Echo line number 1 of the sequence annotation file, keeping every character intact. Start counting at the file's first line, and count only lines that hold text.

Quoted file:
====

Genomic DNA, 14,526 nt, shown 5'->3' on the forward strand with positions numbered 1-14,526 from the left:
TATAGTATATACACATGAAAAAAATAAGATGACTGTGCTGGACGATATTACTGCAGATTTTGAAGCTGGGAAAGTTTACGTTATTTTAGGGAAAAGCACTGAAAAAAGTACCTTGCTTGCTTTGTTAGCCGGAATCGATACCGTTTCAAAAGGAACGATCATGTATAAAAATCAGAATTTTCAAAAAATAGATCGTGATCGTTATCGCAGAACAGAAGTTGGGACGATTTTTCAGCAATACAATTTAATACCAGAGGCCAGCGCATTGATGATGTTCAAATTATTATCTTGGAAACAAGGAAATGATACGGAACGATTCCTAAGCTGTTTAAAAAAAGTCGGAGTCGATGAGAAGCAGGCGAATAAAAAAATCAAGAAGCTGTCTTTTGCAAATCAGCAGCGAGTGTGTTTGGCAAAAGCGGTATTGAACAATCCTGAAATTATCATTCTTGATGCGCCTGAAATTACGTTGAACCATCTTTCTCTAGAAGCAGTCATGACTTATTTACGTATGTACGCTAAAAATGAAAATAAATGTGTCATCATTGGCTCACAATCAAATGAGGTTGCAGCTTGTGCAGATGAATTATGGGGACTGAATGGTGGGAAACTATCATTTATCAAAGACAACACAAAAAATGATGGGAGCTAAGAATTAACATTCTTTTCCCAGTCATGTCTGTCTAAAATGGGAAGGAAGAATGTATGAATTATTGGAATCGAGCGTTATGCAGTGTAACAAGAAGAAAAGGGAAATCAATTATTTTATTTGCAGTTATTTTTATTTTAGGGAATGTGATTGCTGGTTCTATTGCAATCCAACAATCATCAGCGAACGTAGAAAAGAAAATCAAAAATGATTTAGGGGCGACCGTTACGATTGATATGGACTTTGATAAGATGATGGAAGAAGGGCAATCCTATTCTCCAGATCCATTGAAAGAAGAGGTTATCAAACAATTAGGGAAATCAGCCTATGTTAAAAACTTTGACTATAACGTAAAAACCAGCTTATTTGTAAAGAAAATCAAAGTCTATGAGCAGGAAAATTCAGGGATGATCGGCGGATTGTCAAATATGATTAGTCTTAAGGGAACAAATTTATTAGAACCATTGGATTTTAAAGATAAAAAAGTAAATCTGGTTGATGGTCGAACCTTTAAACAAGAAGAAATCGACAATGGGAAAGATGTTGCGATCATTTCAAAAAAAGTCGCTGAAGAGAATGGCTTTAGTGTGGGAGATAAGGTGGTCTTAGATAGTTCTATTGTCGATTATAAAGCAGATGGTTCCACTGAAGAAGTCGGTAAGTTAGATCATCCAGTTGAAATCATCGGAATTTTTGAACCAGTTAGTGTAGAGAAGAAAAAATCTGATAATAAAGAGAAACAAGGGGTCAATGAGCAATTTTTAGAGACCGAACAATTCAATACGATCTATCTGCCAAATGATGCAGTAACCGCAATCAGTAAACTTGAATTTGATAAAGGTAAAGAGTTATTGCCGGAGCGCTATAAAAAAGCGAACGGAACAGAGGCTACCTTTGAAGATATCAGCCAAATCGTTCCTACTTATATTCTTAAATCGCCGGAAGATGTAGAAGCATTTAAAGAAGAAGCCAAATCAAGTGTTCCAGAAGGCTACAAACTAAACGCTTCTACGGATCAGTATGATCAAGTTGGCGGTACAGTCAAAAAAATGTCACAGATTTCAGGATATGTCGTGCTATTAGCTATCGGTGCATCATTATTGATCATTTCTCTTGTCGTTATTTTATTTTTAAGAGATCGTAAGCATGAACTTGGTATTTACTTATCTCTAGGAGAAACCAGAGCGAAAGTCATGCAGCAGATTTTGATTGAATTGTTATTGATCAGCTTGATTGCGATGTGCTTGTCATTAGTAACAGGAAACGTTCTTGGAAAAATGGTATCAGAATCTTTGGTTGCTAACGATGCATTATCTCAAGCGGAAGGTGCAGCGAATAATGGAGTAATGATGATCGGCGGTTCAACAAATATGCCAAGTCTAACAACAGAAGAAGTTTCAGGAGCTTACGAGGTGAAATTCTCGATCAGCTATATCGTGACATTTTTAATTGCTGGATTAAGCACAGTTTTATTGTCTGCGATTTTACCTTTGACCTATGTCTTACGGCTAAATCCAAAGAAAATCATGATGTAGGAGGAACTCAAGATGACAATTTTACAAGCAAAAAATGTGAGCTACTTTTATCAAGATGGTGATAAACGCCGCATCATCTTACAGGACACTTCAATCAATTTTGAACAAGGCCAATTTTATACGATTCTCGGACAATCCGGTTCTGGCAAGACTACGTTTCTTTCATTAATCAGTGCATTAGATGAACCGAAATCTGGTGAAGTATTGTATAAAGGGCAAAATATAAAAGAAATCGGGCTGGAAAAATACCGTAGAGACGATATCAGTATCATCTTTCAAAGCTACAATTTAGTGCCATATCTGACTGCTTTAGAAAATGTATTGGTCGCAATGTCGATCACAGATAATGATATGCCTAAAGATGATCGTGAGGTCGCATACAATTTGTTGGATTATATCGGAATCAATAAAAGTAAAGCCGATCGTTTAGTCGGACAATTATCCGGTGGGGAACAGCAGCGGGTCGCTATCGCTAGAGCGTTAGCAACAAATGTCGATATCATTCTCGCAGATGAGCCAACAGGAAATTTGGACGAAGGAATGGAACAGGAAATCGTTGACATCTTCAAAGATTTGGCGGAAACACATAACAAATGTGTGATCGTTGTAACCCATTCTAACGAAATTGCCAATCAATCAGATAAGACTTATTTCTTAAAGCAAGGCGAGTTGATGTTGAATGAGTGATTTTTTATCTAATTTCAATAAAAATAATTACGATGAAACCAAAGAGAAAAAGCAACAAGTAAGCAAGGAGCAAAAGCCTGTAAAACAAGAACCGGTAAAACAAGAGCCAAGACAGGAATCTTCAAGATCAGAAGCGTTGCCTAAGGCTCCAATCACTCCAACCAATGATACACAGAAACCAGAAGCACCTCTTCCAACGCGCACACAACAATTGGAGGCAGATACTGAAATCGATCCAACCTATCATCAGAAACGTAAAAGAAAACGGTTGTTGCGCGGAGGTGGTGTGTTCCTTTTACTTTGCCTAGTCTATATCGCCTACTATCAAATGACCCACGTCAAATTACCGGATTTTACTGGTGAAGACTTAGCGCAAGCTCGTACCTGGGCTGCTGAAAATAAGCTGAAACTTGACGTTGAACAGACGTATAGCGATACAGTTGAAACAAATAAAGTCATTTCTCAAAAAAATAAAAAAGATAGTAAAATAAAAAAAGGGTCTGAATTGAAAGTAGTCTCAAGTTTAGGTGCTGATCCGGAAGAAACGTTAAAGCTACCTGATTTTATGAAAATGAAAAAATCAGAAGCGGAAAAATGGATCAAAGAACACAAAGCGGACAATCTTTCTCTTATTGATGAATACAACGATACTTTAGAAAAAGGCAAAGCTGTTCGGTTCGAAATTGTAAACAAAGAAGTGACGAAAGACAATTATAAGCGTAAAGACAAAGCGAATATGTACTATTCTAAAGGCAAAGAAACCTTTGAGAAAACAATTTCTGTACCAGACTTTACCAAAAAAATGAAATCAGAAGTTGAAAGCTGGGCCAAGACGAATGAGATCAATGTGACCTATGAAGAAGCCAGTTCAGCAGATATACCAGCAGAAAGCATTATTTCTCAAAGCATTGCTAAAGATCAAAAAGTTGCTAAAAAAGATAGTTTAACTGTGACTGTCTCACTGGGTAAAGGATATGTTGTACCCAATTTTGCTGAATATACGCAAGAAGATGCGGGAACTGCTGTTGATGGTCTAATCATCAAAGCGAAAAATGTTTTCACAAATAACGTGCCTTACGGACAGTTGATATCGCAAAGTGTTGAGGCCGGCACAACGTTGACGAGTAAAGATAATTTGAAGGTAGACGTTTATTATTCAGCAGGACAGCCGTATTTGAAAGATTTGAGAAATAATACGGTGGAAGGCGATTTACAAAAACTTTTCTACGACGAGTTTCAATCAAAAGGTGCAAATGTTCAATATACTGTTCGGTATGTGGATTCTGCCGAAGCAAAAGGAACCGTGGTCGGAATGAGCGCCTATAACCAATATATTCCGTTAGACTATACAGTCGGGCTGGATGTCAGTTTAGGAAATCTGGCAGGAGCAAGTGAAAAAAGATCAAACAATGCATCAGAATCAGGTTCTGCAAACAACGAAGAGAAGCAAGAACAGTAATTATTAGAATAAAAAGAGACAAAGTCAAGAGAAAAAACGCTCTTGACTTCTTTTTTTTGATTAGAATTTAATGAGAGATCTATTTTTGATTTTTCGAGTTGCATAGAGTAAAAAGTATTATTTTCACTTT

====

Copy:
Genomic DNA, 14,526 nt, shown 5'->3' on the forward strand with positions numbered 1-14,526 from the left: